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LibraryThing member stacyinthecity
This is the story of the author's conversion to Orthodox Judaism and then to evangelical Christian. The story itself was interesting and well written. I enjoyed and perhaps was a little jealous of her complete and total faith.

However, as a I read it, and now looking book, I wonder how much of her
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belief was pure faith and devotion and how much was her personality, which it seems could be the type for her to get obsessed with things and dive in head first.
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LibraryThing member akblanchard
I agree with the reviewer who said that she wanted to love this book, but did not. Winner's life so far has had one remarkable feature: she converted to Orthodox Judiaism as a teen, then converted to Anglican Christianity in her twenties (this second conversion was influenced by Jan Karon's Mitford
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series and a dream she had in which Jesus appeared to her bearing a distinct resemblance to actor Daniel Day-Lewis). Other than she comes across as just another well-heeled, self-absorbed graduate student. There were chapters in this loosely-organized memoir that were beautifully written and resonant, but by the time I was done with the book, I felt as though I had spent quite enough time with the author.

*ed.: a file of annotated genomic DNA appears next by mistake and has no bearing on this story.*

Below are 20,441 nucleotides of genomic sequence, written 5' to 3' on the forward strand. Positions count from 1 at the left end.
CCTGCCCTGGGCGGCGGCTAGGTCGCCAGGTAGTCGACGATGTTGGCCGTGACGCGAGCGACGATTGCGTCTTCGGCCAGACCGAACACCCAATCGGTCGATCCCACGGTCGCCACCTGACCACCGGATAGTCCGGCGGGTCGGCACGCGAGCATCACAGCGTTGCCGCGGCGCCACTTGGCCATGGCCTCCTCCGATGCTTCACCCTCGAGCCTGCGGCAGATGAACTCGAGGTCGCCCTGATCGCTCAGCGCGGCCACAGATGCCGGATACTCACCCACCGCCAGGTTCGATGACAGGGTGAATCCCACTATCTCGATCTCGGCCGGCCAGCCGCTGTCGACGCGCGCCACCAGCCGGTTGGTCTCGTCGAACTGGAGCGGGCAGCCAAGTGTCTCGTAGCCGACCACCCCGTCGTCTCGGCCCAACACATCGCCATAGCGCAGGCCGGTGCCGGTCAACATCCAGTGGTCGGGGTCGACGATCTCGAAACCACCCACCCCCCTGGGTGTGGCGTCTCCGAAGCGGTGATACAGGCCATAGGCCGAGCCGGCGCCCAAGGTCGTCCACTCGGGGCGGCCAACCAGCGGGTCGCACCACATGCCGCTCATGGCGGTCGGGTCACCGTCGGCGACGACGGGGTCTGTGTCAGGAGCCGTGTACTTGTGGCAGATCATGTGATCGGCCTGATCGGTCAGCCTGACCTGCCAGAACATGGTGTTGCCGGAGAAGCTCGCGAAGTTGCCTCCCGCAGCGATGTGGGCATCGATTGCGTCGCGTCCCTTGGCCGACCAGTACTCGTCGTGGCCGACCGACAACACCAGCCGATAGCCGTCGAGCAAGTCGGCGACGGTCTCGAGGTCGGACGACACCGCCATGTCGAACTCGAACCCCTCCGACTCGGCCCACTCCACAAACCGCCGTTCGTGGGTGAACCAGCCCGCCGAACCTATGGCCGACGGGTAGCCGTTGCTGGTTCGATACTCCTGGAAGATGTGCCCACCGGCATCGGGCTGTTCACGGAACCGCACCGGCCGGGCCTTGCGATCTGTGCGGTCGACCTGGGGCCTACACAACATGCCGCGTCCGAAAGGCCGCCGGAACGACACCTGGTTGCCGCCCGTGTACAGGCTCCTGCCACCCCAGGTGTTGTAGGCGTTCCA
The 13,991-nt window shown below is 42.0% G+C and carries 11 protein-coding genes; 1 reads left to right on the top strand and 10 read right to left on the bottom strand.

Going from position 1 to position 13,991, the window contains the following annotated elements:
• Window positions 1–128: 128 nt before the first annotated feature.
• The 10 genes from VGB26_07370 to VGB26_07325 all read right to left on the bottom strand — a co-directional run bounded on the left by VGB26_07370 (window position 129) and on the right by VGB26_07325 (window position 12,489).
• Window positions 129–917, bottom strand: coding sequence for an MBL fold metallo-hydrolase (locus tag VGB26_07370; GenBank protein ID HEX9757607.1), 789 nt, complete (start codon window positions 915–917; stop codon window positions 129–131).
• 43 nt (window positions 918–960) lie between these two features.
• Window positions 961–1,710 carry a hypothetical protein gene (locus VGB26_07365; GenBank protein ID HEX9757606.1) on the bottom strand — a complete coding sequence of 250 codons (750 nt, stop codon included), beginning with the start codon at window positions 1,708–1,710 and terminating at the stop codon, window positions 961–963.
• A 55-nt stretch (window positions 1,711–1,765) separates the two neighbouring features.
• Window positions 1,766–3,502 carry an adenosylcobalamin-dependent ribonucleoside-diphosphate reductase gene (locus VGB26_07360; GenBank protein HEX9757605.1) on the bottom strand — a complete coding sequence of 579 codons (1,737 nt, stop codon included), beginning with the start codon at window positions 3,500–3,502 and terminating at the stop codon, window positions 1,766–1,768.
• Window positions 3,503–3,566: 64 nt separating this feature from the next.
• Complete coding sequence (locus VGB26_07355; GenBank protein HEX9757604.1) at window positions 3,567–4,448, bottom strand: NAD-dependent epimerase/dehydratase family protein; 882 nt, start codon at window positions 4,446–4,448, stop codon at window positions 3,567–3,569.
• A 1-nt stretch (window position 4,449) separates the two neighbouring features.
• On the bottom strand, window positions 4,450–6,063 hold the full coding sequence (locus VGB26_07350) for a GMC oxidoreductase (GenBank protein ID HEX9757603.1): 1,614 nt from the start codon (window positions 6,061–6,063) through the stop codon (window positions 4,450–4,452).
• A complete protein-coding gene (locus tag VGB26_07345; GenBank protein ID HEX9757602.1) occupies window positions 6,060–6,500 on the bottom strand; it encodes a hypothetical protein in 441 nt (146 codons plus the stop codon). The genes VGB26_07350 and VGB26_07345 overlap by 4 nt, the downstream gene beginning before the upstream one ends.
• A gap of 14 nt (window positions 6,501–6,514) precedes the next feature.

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LibraryThing member ariahfine
Lauren Winner's is a great writer, though she writes for an audience that is well read on literary greats, of which I am not. She does a decent job of explaining the extremely obscure authors she references, but other times she makes allusions without explanation to authors and works of writing I
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know nothing about.